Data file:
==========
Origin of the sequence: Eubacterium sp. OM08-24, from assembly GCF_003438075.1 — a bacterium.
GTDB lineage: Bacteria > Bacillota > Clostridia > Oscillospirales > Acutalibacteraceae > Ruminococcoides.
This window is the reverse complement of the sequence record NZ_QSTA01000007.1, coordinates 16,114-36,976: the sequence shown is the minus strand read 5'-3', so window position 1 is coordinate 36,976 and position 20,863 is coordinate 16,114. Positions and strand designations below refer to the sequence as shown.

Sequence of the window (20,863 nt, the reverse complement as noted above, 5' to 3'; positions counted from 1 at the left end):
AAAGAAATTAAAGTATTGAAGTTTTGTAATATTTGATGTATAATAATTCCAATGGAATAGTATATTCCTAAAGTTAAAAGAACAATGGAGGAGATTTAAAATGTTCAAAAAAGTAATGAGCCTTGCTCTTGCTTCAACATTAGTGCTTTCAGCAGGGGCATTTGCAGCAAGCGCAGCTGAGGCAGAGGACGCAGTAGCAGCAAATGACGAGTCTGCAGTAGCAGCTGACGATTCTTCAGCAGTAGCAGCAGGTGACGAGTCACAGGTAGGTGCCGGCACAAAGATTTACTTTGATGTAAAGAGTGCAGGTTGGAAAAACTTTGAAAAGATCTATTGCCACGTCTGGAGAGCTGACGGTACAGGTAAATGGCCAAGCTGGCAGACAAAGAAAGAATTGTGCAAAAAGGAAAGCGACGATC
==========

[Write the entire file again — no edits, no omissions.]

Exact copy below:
Origin of the sequence: Eubacterium sp. OM08-24, from assembly GCF_003438075.1 — a bacterium.
GTDB lineage: Bacteria > Bacillota > Clostridia > Oscillospirales > Acutalibacteraceae > Ruminococcoides.
This window is the reverse complement of the sequence record NZ_QSTA01000007.1, coordinates 16,114-36,976: the sequence shown is the minus strand read 5'-3', so window position 1 is coordinate 36,976 and position 20,863 is coordinate 16,114. Positions and strand designations below refer to the sequence as shown.

Sequence of the window (20,863 nt, the reverse complement as noted above, 5' to 3'; positions counted from 1 at the left end):
AAAGAAATTAAAGTATTGAAGTTTTGTAATATTTGATGTATAATAATTCCAATGGAATAGTATATTCCTAAAGTTAAAAGAACAATGGAGGAGATTTAAAATGTTCAAAAAAGTAATGAGCCTTGCTCTTGCTTCAACATTAGTGCTTTCAGCAGGGGCATTTGCAGCAAGCGCAGCTGAGGCAGAGGACGCAGTAGCAGCAAATGACGAGTCTGCAGTAGCAGCTGACGATTCTTCAGCAGTAGCAGCAGGTGACGAGTCACAGGTAGGTGCCGGCACAAAGATTTACTTTGATGTAAAGAGTGCAGGTTGGAAAAACTTTGAAAAGATCTATTGCCACGTCTGGAGAGCTGACGGTACAGGTAAATGGCCAAGCTGGCAGACAAAGAAAGAATTGTGCAAAAAGGAAAGCGACGATC